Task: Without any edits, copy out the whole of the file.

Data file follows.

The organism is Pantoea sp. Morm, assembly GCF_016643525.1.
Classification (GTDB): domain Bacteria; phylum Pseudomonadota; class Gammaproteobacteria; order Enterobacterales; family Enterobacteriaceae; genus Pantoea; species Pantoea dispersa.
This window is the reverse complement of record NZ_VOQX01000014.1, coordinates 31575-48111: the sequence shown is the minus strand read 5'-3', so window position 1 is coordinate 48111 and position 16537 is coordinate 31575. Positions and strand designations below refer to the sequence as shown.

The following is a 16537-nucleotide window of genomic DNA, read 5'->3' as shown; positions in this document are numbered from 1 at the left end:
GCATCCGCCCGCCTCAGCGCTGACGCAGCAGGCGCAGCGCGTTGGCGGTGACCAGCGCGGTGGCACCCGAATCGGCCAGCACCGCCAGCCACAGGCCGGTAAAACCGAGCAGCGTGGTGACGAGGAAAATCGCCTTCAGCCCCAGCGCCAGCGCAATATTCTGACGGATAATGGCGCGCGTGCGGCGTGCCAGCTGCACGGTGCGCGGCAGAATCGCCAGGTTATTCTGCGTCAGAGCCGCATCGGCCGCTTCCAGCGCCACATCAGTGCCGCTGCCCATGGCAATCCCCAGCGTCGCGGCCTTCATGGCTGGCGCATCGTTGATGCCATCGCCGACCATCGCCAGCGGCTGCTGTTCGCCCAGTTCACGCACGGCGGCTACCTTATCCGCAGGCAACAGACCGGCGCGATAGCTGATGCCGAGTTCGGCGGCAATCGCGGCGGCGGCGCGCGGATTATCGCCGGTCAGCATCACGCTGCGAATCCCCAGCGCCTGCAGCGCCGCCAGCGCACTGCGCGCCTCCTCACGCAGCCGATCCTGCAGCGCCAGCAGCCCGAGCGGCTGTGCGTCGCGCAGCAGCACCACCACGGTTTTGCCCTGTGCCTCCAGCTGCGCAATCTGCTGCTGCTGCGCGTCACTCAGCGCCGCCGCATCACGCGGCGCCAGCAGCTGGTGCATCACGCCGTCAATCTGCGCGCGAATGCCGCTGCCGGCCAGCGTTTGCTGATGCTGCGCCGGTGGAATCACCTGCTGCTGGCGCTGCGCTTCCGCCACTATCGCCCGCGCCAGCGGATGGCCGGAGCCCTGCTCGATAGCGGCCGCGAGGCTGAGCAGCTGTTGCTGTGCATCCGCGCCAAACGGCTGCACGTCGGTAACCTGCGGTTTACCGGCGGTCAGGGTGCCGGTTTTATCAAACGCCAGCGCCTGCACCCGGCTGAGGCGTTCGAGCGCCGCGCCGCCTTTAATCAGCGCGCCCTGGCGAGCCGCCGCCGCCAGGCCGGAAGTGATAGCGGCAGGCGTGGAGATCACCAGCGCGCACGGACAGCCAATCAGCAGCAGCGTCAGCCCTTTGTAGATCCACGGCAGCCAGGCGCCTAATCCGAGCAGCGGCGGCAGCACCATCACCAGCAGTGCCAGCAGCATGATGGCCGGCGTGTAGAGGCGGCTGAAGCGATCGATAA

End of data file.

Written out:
The organism is Pantoea sp. Morm, assembly GCF_016643525.1.
Classification (GTDB): domain Bacteria; phylum Pseudomonadota; class Gammaproteobacteria; order Enterobacterales; family Enterobacteriaceae; genus Pantoea; species Pantoea dispersa.
This window is the reverse complement of record NZ_VOQX01000014.1, coordinates 31575-48111: the sequence shown is the minus strand read 5'-3', so window position 1 is coordinate 48111 and position 16537 is coordinate 31575. Positions and strand designations below refer to the sequence as shown.

The following is a 16537-nucleotide window of genomic DNA, read 5'->3' as shown; positions in this document are numbered from 1 at the left end:
GCATCCGCCCGCCTCAGCGCTGACGCAGCAGGCGCAGCGCGTTGGCGGTGACCAGCGCGGTGGCACCCGAATCGGCCAGCACCGCCAGCCACAGGCCGGTAAAACCGAGCAGCGTGGTGACGAGGAAAATCGCCTTCAGCCCCAGCGCCAGCGCAATATTCTGACGGATAATGGCGCGCGTGCGGCGTGCCAGCTGCACGGTGCGCGGCAGAATCGCCAGGTTATTCTGCGTCAGAGCCGCATCGGCCGCTTCCAGCGCCACATCAGTGCCGCTGCCCATGGCAATCCCCAGCGTCGCGGCCTTCATGGCTGGCGCATCGTTGATGCCATCGCCGACCATCGCCAGCGGCTGCTGTTCGCCCAGTTCACGCACGGCGGCTACCTTATCCGCAGGCAACAGACCGGCGCGATAGCTGATGCCGAGTTCGGCGGCAATCGCGGCGGCGGCGCGCGGATTATCGCCGGTCAGCATCACGCTGCGAATCCCCAGCGCCTGCAGCGCCGCCAGCGCACTGCGCGCCTCCTCACGCAGCCGATCCTGCAGCGCCAGCAGCCCGAGCGGCTGTGCGTCGCGCAGCAGCACCACCACGGTTTTGCCCTGTGCCTCCAGCTGCGCAATCTGCTGCTGCTGCGCGTCACTCAGCGCCGCCGCATCACGCGGCGCCAGCAGCTGGTGCATCACGCCGTCAATCTGCGCGCGAATGCCGCTGCCGGCCAGCGTTTGCTGATGCTGCGCCGGTGGAATCACCTGCTGCTGGCGCTGCGCTTCCGCCACTATCGCCCGCGCCAGCGGATGGCCGGAGCCCTGCTCGATAGCGGCCGCGAGGCTGAGCAGCTGTTGCTGTGCATCCGCGCCAAACGGCTGCACGTCGGTAACCTGCGGTTTACCGGCGGTCAGGGTGCCGGTTTTATCAAACGCCAGCGCCTGCACCCGGCTGAGGCGTTCGAGCGCCGCGCCGCCTTTAATCAGCGCGCCCTGGCGAGCCGCCGCCGCCAGGCCGGAAGTGATAGCGGCAGGCGTGGAGATCACCAGCGCGCACGGACAGCCAATCAGCAGCAGCGTCAGCCCTTTGTAGATCCACGGCAGCCAGGCGCCTAATCCGAGCAGCGGCGGCAGCACCATCACCAGCAGTGCCAGCAGCATGATGGCCGGCGTGTAGAGGCGGCTGAAGCGATCGATAA